Most of us likely do not give a moment’s notice to the concept of the fiduciary relationships. This concept, however, is an extremely important principle of the common law. It provides a very flexible legal remedy often used used to protect vulnerable individuals who have been wronged by another who holds a position of power over them.
Understanding fiduciary relationships and fiduciary duties is especially important to legal professionals as we are all in fiduciary relationships with our clients.
The focus of this paper will be to explain and give some examples of how fiduciary relationships have been imposed and interpreted by our courts.
As you may know, our common law legal system originally developed from judicial precedents established by English courts beginning almost 1000 years ago. Over the centuries our courts have developed legally recognized rights and duties that arise when persons are in certain relationships with others. For example, the case law developed the principle that a parent has a duty to provide necessaries to his or her child.
A fiduciary duty is the most onerous duty imposed by the common law. It is imposed by the courts whenever they find that a fiduciary relationship exists. The concept originally developed in Roman law and was borrowed by the Courts of Equity who developed the branch of the common law known as equity. These principles of equity are now part of our common law and are used by our modern day courts generally to avoid injustices being perpetrated.
Fiduciary duties originally developed as part of the law of trusts. Thus, fiduciary duties would arise whenever parties made a trust agreement. Under the terms of a trust, the trustee became the legal owner of the property yet owned and managed that property for the benefit of the beneficiary. In such a case, the trustee was said to be in fiduciary relationship with the beneficiary.
Equitable notions of justice demanded that trustees who had undertaken responsibility for the property or affairs of another, should not be permitted to exploit their position for their own benefit at the expense of the beneficiary.
Our courts have expanded this very useful concept of a fiduciary relationship well beyond the law of trusts. Thus, in general terms, modern courts will likely find that a fiduciary relationship exists whenever a relationship of trust or confidence exists between two parties. For example, because clients rely upon the integrity of their lawyer the courts will deem this legal professional to be in a fiduciary relationship with his or her client.
Whenever a fiduciary relationship exists the court will impose fiduciary duties upon the fiduciary who is in a position of trust towards another person.
The essence of a fiduciary relationship is that the fiduciary is in a position of confidence and power over another person and thus must exercise their power or discretion in the other’s best interest.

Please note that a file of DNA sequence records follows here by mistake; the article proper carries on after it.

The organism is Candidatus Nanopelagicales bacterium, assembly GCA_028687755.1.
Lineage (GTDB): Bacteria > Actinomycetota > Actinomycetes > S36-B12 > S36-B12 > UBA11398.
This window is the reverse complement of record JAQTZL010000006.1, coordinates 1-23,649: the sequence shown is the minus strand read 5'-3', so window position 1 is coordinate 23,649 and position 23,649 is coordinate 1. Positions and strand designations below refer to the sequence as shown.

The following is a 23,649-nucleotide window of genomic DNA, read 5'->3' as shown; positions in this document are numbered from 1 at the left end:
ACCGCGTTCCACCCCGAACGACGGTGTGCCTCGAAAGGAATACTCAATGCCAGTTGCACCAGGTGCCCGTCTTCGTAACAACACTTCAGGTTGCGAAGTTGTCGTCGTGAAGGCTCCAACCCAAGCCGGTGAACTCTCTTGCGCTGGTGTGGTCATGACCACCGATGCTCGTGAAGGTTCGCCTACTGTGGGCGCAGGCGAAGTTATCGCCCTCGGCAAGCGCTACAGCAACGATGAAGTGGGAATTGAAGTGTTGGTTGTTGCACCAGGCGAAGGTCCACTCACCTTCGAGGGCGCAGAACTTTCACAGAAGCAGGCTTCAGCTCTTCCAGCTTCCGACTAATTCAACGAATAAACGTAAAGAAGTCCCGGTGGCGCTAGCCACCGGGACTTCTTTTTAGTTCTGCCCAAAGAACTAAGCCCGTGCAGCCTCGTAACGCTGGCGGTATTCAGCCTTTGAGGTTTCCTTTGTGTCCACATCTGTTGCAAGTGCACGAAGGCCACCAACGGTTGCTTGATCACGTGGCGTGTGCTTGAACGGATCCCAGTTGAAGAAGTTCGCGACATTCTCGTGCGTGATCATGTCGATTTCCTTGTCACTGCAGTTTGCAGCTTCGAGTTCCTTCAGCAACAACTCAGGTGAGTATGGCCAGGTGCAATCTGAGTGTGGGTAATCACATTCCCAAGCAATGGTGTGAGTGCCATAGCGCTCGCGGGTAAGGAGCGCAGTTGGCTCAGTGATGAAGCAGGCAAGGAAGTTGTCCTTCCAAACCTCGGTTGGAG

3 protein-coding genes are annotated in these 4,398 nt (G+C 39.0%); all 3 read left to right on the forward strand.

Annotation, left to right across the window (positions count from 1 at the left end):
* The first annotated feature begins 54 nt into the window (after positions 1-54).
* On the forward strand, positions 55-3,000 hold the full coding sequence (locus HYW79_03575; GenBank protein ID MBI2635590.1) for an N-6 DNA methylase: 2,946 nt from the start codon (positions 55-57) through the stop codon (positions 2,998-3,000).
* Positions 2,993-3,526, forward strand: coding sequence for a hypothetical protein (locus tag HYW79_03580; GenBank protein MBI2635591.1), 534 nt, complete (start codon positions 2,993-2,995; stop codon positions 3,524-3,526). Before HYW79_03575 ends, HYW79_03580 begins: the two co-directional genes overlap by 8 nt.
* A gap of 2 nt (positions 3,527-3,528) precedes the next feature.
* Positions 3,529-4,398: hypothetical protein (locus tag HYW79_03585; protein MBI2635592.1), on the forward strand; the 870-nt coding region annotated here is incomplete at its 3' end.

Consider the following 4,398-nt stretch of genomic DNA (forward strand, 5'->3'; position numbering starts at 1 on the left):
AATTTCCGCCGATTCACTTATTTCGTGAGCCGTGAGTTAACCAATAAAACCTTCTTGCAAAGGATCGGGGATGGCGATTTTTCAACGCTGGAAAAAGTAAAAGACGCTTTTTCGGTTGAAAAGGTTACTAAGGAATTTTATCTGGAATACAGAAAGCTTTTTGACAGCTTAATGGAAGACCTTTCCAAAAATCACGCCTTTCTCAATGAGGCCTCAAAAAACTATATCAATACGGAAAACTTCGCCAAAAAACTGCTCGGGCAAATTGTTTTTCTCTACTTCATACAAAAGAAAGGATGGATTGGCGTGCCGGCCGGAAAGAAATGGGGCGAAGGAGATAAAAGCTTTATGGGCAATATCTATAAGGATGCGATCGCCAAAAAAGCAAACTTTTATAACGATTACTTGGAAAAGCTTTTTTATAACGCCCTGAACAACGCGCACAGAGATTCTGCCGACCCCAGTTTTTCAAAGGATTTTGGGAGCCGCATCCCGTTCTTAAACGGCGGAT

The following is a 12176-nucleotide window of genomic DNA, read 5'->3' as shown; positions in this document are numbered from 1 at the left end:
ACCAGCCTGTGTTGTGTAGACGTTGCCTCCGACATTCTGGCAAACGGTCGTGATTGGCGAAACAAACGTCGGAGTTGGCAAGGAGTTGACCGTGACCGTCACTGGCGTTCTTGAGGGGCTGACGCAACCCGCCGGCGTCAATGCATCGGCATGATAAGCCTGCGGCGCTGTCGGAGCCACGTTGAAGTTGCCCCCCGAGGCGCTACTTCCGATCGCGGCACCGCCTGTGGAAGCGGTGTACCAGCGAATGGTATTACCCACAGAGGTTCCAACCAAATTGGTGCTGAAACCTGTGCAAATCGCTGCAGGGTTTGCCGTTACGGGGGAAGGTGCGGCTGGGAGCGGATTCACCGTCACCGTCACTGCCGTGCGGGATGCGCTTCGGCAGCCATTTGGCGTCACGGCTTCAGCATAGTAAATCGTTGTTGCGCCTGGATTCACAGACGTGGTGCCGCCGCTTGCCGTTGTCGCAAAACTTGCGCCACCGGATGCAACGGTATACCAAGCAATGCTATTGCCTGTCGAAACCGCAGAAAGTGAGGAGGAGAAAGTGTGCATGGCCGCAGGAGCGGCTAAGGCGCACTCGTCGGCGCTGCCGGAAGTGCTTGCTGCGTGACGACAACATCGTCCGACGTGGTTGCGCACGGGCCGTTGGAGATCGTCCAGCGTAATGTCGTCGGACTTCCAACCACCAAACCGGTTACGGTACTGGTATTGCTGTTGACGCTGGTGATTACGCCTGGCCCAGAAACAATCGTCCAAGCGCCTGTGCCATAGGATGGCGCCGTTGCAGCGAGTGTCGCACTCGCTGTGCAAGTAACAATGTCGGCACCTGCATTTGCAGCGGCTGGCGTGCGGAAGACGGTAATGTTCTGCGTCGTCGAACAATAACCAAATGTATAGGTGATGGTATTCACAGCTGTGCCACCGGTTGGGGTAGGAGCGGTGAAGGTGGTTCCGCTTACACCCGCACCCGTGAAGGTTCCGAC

Simply put where a fiduciary relationship exists, the fiduciary must not make a personal profit from his or her position and must not allow personal interest to conflict with his fiduciary duties. The fiduciary owes a duty of loyalty, a duty to act in good faith and a duty to avoid any conflict of interest or self-interest.
Every fiduciary is required to subordinate his or her own interests to the promotion of the interests of the beneficiary. The law dictates that the fiduciary cannot utilize his or her position of power to their own advantage or to the other’s detriment. Thus, the fiduciary must act solely and selflessly in the interests of the beneficiary.
How do we recognize a fiduciary relationship?
In the decision of Frame v Smith ( 1987) 2 S.C.R. 99 the court set out the following guidelines to help recognize fiduciary relationships, stating as follows :
“Relationships in which a fiduciary obligation has been imposed seem to possess three general characteristics:
(1) The fiduciary has scope for the exercise of some discretion or power.
(2) The fiduciary can unilaterally exercise that power or discretion so as to affect the beneficiary’s legal or practical interests.
(3) The beneficiary is peculiarly vulnerable to or at the mercy of the fiduciary holding the discretion or power. ”
Fiduciary relationships are of many different types and can range from giving money to the errand boy who is bound to bring back the change to the most intimate and confidential of trust. For example all professionals handling the affairs of others are typically in a fiduciary relationship with their clients. This would include partners, agents, directors and legal professionals as previously mentionned.
There is no closed category of cases where the courts will find a fiduciary relationship to exist. Indeed they have recognized fiduciary obligations in a wide variety of situations. Here are some examples